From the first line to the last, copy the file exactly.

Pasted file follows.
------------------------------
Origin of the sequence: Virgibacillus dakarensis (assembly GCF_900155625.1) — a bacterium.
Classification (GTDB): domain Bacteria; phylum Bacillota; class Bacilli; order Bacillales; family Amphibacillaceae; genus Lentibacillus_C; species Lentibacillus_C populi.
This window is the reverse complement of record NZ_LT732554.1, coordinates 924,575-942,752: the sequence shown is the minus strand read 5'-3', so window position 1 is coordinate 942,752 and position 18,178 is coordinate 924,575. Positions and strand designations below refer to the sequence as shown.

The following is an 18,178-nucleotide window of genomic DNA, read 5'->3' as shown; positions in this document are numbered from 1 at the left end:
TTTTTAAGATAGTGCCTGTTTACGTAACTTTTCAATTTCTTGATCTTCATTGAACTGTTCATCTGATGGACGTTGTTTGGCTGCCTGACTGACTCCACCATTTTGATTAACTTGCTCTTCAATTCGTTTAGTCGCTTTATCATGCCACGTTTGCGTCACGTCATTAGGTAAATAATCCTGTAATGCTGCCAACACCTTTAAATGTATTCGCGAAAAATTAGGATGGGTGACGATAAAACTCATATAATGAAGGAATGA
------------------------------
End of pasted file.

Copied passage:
Origin of the sequence: Virgibacillus dakarensis (assembly GCF_900155625.1) — a bacterium.
Classification (GTDB): domain Bacteria; phylum Bacillota; class Bacilli; order Bacillales; family Amphibacillaceae; genus Lentibacillus_C; species Lentibacillus_C populi.
This window is the reverse complement of record NZ_LT732554.1, coordinates 924,575-942,752: the sequence shown is the minus strand read 5'-3', so window position 1 is coordinate 942,752 and position 18,178 is coordinate 924,575. Positions and strand designations below refer to the sequence as shown.

The following is an 18,178-nucleotide window of genomic DNA, read 5'->3' as shown; positions in this document are numbered from 1 at the left end:
TTTTTAAGATAGTGCCTGTTTACGTAACTTTTCAATTTCTTGATCTTCATTGAACTGTTCATCTGATGGACGTTGTTTGGCTGCCTGACTGACTCCACCATTTTGATTAACTTGCTCTTCAATTCGTTTAGTCGCTTTATCATGCCACGTTTGCGTCACGTCATTAGGTAAATAATCCTGTAATGCTGCCAACACCTTTAAATGTATTCGCGAAAAATTAGGATGGGTGACGATAAAACTCATATAATGAAGGAATGA